#263 Strangers On A Train
(1951, Alfred Hitchcock)
“My theory is that everyone is a potential murderer”
Hello I am a fan of Alfred Hitchcock’s movies and this is often considered one of his best. Therefore today I am going to replace my normal review with a single sentence that says “it’s a Hitchcock movie, so yes”.
That’s a copout? Dammit. Fine, I’ll write a proper review. But only if you murder someone for me.
No, not really. But that is the plot of Strangers On A Train. Tennis star Guy Haines (Farley Granger) is looking to divorce his cheating wife Miriam (Laura Elliot) so that he can marry the more elegant Anne Morton (Ruth Roman). On a train journey, he meets a man named Bruno Anthony (Robert Walker), and the two get talking. In the process, Bruno suggests the perfect murder – Bruno murders Miriam, Guy murders Bruno’s father, and neither will ever be suspected. Guy is naturally reluctant, but Bruno goes ahead and executes his part of the “deal”, and now expects Guy to uphold his end of the bargain.
When I first heard about the movie, the concept seemed incredibly implausible – who in their right mind would agree to commit murder with a random person on a train? But once I started watching, it made sense. One man is crazy and openly admitting to psychopathic tendencies and the other is reluctant and doesn’t know what to do about him, getting himself unwittingly involved in a murder without knowing.
The concept even manages to address its single plot hole – why doesn’t Guy just go to the police after some random man starts talking to him about murder? Granger’s performance makes it pretty clear that Guy is the kind of man who’d simply prefer to pretend it never happened, and that he was too awkward to approach the police. The fact this can be picked up rather subtly is a testament to the performances here.
Aside from Granger, who is an excellent everyman and hugely sympathetic for the bizarre situation he’s found himself in, Walker is also utterly terrifying as Bruno. He’s alarmingly polite and charming with an unmistakeable sinister edge, and he’s creepy as hell.
There are times, however, when he’s a little too over-the-top. There’s a scene at a party that Guy is attending and Bruno decides to crash where the latter skulks about being noticeably odd (which is commented on by other attendees) and even attempts to strangle a woman, but still escapes scot-free. It’s bizarre.
Then again, the conversation with the women that led to the strangling was hugely weird anyway. Casually discussing murder as if it’s some jolly romp and then allowing a random man to demonstrate strangling techniques on you is some strange form of ignorance that could only possibly exist in an alien civilisation that has no concept of murder or, I don’t know, the issues of letting a stranger put his hands on your neck!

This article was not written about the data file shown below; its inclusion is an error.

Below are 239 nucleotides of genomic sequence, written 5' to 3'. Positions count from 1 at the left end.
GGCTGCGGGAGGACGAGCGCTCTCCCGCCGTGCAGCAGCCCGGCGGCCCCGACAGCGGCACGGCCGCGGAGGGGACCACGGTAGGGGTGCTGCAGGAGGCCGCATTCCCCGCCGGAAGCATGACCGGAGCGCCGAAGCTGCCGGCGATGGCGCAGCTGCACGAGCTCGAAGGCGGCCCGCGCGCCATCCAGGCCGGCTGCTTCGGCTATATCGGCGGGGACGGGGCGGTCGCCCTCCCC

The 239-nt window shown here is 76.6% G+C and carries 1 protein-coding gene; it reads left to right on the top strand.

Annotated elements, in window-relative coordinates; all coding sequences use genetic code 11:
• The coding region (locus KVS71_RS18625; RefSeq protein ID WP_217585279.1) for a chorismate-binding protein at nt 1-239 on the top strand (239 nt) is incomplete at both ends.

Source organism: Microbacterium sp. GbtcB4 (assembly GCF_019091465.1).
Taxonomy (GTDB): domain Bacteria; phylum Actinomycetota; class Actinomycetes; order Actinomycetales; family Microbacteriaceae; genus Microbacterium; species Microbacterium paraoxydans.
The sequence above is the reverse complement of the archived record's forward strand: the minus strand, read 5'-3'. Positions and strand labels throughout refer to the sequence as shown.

Oddly enough, though, that scene was my only complaint. As is typical with Hitchcock movies, Strangers On A Train is tense and mysterious, drawing suspense not from a whodunit, but from wondering exactly what will happen to Guy if he doesn’t hold his end of the supposed deal. Will he do it? Will he try and escape? Where will this dangerous game lead?
And it all builds up to an incredibly dramatic climax involving a thrilling fight on an out-of-control carousel. It’s a little silly, but Hitchcock made it work within the film’s universe. The ending was also immensely satisfying and the final scene was another fine example of Hitchcock’s dark humour, and I loved it.
That said, it wasn’t as good as The Birds, Psycho, Rear Window or even Frenzy, but it certainly felt more tightly-woven together than Vertigo or Spellbound. It’s definitely somewhere in the middle, and it’s another example of why Hitchcock was one of the greatest directors of all time.
Starring Farley Granger, Ruth Roman & Robert Walker
Written by Patricia Highsmith (novel) and Whitfield Cooke, Czenzi Ormonde & Raymond Chandler
Produced by Alfred Hitchcock
Music by Dimitri Tomikin
Cinematography by Robert Burks
Edited by William H. Ziegler
Favourite Scene: When Guy appears to agree to hold up his end of the “bargain”, the movie is just dripping in tension and gluing me to the screen.
Scene That Bugged Me: That damn strangling scene! No, not the actual murder, the other scene!
Watch it if: You like Hitchcock, obviously
Avoid it if: You, for some reason, don’t like murder thrillers (what’s wrong with you?)
Posted on March 6, 2014, in 1950s, Crime, Thriller and tagged alfred hitchcock, farley granger, raymond chandler, robert walker, ruth roman, strangers on a train, strangling, trains. Bookmark the permalink. Leave a comment.